Privacy is highly overrated.

Actually, privacy is a fine idea. But anyone who thinks we have it anymore is deluded. Basically, everything about you is available to anyone who looks hard enough. But that doesn’t mean that we should give it up voluntarily.

The current issue, however, is the release of private information about public school students. We’re talking about release to private companies, no less. As Diane Ravitch pointed out a couple of days ago, “several states plan to share confidential student data with a corporation funded by the Gates Foundation. This information may be shared with other entities, for purposes that are not clear.”

The issue, as described in a petition in Class Size Matters, is that “New York State, along with Colorado, Illinois and Massachusetts, intends to provide confidential student information to a private corporation called the Shared Learning Collaborative, funded by the Gates Foundation, which in turn will make this data available to for-profit companies to develop and market their commercial learning products.” I don’t know about other states, but why is Massachusetts allowing this? It certainly seems contrary to the Massachusetts way of doing things.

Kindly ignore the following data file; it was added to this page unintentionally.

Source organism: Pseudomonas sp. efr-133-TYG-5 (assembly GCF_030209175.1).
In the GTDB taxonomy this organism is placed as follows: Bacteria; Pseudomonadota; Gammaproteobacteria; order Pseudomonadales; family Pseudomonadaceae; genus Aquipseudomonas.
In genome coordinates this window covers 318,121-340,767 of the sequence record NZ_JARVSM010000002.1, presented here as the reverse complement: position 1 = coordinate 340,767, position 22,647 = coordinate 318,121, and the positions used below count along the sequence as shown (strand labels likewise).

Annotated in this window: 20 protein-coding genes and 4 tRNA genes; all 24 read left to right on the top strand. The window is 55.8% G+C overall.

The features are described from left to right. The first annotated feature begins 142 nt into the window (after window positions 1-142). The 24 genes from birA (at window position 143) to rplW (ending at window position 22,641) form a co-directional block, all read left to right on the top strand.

One of those pushing for the petition says, “I don’t think it is an overstatement to say this whole project represents perhaps the most serious erosion of privacy in our nation’s history.” Sounds like hyperbole to me, but maybe not. It could end being exactly that. At this point I don’t know enough about the details — and surely the devil is in the details — so I’ll let you know when I find out more. Or follow the links above to find out more yourself.

 

 



Categories: Life, Teaching & Learning, Technology